About Gloucestershire

Imagine the English countryside at its best and you’re probably already thinking of Gloucestershire.

Steeped in history and rich in agricultural practice, the county offers the unique experience of traditional rural life.

It’s been said that Gloucestershire has the most diverse geology of all the English counties, which is why it can offer such a wide range of landscape, flora and fauna, heritage and attractions.

Gloucestershire has supreme examples of all that is finest in terms of countryside that has been influenced by humankind since time immemorial.

For centuries people have co-operated with the landscape in terms of agriculture, woodlands and architecture to sympathetically provide for their needs.

Gloucestershire is composed of many different areas

The Cotswolds, is a designated Area of Outstanding Natural Beauty lying between Stratfordupon-Avon,Bath and Oxford, and just ninety minutes travelling time from London. The use of local honey-coloured stone for houses and dry-stone walls has created a harmonious and beautiful landscape.

Visit in summer, when red poppies dot the fields, or winter, when cottage lights against the dusk are wonderfully atmospheric – the Cotswolds will welcome you through the year. Great pubs, gardens, churches, attractions, cream teas, farm shops and more.

The Severn Vale, a distinctive area on the edge of the Cotswolds, stretches from Tewkesbury, with its attractive black and white timbered buildings, along the River Severn, through Gloucester, and on towards Slimbridge and Berkeley.

The Stroud Valleys are home to many artists and craftspeople.

The Forest of Dean consists of almost 10,000 hectares of ancient Forest. There’s a captivating atmosphere about this area, with its rich industrial history and unique traditions. This is a great place for outdoor activities of all sorts, as well as for bird spotting and flora – the area is renowned for its wild daffodils and bluebells in spring, and for rich autumn colours.


Gloucestershire can be divided up into a number of distinctive areas, each of which enjoys its own local characteristics. The best known area of Gloucestershire is the Cotswolds, a band of limestone hills covering half of the county.

The steep scarp edge to the west runs down the middle of the county and the hills slope gently away eastwards to the valley of the River Thames. The Cotswolds are internationally renowned for their architecture, with picturesque villages of mellow stone cottages nestling in the valleys. Pictured is Arlington Row at Bibury. Barns and churches are built along similar fines, with massive buttresses and stone-tiled roofs.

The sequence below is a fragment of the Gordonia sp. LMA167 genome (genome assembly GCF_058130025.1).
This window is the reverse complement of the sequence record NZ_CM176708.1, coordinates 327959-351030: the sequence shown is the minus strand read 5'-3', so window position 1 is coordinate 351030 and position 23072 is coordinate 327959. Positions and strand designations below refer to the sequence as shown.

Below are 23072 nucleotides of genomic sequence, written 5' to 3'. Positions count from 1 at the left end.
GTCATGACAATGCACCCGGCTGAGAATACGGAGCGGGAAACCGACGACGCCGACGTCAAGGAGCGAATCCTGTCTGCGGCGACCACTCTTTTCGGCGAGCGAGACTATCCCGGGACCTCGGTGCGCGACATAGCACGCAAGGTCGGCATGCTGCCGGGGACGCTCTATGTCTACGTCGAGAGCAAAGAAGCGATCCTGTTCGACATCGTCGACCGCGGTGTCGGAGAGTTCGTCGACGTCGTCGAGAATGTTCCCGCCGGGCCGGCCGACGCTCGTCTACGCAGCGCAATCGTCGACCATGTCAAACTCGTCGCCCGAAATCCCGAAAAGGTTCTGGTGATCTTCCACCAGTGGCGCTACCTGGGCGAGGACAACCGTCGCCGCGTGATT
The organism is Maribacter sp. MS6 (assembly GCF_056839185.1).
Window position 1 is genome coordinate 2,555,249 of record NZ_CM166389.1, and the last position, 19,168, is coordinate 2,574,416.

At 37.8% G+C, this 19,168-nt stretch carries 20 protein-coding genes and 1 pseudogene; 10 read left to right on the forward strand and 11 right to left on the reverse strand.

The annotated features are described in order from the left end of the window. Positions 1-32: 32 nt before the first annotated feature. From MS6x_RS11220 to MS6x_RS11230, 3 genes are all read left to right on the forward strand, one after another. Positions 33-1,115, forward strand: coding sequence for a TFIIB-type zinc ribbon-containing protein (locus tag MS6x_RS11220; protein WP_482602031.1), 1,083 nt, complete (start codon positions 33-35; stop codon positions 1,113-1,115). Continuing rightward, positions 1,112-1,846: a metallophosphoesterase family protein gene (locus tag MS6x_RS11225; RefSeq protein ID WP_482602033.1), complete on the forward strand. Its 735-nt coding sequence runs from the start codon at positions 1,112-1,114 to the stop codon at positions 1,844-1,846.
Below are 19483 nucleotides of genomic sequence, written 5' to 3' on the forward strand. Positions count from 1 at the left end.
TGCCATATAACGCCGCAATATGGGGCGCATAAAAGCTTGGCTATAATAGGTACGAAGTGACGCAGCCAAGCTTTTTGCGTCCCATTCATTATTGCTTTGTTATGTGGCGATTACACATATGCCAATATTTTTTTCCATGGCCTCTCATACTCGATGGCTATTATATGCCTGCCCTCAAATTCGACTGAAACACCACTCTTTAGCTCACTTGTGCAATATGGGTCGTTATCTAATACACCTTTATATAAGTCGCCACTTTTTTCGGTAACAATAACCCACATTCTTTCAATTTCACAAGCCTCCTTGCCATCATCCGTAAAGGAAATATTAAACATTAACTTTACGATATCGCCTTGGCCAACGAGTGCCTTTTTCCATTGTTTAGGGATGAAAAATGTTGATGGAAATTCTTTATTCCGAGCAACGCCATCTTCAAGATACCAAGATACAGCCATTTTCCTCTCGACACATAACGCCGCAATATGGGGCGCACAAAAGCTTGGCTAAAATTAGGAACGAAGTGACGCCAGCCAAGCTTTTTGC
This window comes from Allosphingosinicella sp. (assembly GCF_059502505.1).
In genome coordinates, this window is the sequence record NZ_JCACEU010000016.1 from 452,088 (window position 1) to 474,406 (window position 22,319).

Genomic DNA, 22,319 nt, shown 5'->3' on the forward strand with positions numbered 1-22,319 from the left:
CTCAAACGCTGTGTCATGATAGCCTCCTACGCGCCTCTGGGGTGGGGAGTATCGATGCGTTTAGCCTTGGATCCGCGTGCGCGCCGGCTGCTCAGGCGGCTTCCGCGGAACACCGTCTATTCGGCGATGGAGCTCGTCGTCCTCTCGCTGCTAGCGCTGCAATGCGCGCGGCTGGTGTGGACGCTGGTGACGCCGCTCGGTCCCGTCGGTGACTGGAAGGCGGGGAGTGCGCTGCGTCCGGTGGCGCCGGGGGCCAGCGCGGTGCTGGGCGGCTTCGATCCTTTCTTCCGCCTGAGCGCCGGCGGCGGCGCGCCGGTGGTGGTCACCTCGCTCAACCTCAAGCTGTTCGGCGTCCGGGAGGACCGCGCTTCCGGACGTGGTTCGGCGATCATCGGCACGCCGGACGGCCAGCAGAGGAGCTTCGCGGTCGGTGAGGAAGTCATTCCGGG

The Royal Forest of Dean is one of Britain’s ancient hunting forests with over 100 square kilometres of woodland still standing. Here secretive villages fringe the forest while quiet glades of foxgloves are hidden among great oak trees. The River Wye forms the western boundary of the county with spectacular gorges and beautiful woodlands.

In the Severn Vale lush meadows lie alongside the lower reaches of Britain’s longest river, famous for its tidal bore. Half-timbered buildings are in evidence and the curious solitude of the widening estuary is a haven for thousands of wildfowl and wading birds. The Lea Valley in the north-west of Gloucestershire has literary, connections including influential Dymock Poets, and is quietly attractive in its own right.

The area is well known for its display of springtime wild daffodils. In the south-east corner of the county two areas of flooded gravel workings form the Cotswold Water Park, an increasingly important wetland area offering a greater area of water than the Norfolk Broads. The area is a centre for water sports, nature conservation, walking, cycling and angling.

Although countryside accounts for 90% of Gloucestershire the remainder is made up of the county’s villages, towns and cities. Gloucester is the county’s capital, famous for its Norman cathedral, restored docks and fine rugby team. Close by is Cheltenham, a spa town renowned for its Regency architecture and a winner of the Britain in Bloom competition.

Tewkesbury has fine examples of half-timbered houses while Stroud has a rich industrial heritage. Coleford is the administrative centre for the Forest of Dean and Cirencester fulfils the same function for the Cotswolds.